Attack on pro-independence activist 'infringed his freedom of speech'

PUBLISHED : Wednesday, 23 July, 2014, 7:15pm
UPDATED : Thursday, 24 July, 2014, 3:43am

An assault on a pro-independence activist who trespassed at a military barracks was nothing less than an infringement of the right to free speech, a magistrate said yesterday.

Chan Ngok-yuen yesterday pleaded guilty to one count of common assault in Eastern Court, just metres from the spot where he slapped Billy Chiu Hin-chung when Chiu appeared before the court last month.

Principal Magistrate Bina Chainrai said: "This is a serious offence, because it infringed someone else's freedom of speech."

The court heard that Chan slapped Chiu as he arrived at court on June 19 to be sentenced for illegally entering the People's Liberation Army's Central barracks. Chiu, founder of pro-independence group Hongkongese Priority, was chanting slogans and waving banners with fellow activists when Chan approached him and slapped him twice on the face, causing Chiu to lose his balance and fall to the ground.

After receiving a suspended sentence for the incursion at the barracks, Chiu went to hospital for a check-up.

Defence counsel Patrick Tam Kin-yip told the court the offence was an isolated incident, and that his client carried out the attack "out of momentary impulse".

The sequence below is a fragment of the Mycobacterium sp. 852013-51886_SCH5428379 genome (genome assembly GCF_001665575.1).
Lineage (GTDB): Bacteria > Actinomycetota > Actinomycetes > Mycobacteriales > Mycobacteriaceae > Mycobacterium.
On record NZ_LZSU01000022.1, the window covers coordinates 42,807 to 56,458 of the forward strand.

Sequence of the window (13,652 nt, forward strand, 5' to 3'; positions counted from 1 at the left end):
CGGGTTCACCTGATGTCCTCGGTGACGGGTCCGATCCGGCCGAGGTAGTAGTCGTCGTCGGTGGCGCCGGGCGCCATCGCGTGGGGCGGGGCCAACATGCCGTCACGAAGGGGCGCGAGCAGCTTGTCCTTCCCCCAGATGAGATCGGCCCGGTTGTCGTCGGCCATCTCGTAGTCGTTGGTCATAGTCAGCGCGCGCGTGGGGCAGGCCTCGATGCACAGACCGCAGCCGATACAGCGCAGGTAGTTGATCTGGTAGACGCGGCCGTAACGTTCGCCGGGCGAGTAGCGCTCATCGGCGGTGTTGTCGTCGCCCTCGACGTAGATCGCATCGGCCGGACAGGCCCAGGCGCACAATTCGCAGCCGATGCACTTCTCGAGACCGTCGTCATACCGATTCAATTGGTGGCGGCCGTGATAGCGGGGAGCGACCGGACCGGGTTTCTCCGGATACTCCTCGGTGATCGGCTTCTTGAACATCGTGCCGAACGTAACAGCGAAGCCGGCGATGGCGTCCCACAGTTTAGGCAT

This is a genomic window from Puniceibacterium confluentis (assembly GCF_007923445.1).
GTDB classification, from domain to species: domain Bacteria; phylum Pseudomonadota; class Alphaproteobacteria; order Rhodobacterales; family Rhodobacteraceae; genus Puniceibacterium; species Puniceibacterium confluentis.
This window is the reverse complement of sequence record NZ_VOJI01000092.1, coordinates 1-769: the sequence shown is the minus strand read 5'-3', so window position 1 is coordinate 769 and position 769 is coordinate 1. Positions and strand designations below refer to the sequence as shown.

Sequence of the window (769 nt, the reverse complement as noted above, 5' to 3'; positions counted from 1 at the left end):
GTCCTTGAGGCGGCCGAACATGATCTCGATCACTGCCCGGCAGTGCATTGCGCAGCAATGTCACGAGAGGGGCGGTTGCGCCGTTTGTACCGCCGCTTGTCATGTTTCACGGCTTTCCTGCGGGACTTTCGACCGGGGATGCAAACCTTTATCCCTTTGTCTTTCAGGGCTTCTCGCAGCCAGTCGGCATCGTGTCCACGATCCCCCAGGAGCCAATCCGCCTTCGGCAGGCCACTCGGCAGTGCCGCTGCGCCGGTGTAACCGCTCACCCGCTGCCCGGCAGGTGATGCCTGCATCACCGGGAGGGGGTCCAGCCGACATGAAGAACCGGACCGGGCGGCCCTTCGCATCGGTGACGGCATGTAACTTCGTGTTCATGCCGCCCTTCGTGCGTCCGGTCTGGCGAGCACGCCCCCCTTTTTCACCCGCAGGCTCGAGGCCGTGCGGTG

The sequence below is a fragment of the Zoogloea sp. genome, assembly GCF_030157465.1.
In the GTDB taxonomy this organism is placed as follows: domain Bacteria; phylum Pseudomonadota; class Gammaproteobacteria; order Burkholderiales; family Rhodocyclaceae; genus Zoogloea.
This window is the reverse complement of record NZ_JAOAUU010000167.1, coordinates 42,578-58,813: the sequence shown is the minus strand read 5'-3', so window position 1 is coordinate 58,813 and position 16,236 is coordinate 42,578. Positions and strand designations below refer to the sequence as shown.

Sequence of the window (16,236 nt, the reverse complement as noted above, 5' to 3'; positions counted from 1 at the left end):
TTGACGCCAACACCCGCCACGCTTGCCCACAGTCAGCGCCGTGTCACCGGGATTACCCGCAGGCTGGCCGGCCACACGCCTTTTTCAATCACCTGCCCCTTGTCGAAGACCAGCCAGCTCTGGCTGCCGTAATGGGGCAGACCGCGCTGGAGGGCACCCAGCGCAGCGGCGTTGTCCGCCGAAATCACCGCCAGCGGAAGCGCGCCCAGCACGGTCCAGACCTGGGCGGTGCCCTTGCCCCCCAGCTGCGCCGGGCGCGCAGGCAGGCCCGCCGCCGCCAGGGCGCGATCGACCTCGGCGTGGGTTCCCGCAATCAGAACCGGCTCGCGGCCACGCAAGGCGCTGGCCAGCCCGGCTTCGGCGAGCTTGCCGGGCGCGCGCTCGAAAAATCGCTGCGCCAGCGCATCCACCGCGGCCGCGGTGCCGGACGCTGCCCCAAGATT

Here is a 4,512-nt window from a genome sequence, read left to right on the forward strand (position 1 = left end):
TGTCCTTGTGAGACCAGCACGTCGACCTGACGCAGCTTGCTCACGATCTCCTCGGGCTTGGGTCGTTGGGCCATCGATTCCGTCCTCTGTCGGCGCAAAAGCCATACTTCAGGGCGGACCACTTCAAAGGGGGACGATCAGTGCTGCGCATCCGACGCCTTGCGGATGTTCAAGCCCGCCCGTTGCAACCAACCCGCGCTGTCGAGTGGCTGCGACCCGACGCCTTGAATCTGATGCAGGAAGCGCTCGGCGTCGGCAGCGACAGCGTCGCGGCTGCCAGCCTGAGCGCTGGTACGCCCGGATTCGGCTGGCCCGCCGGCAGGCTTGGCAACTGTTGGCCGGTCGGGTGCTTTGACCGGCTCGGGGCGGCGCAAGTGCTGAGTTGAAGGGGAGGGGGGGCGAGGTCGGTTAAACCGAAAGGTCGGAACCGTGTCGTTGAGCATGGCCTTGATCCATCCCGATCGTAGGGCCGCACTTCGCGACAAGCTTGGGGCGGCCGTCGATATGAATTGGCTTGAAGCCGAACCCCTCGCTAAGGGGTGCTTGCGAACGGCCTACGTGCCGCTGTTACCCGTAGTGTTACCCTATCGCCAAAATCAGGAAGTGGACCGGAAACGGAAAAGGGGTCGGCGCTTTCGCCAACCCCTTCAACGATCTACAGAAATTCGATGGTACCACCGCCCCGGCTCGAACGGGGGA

He said Chan, who was walking by the court, was upset after hearing the victim call for independence for Hong Kong. But Chainrai asked: "The fact that it took place outside the court is not an aggravating factor?"

Tam replied that Chiu's injury was not serious, and that his client had admitted the offence to police under caution. However, the court was told that Chan did not express regret when questioned by police.

There was confusion over Chan's profession. The magistrate was told yesterday that the defendant worked at a funeral parlour, while a document given to the court said he was retired. Tam said his client did some freelance shifts.

Chainrai ordered reports on the suitability of probation and community service. She adjourned sentencing to August 13.

Outside court, Chan was greeted by a crowd of supporters wearing T-shirts and badges indicating their opposition to the Occupy Central pro-democracy movement. They yelled slogans of support for the defendant.

Chan was ushered to a waiting seven-seater vehicle and driven away.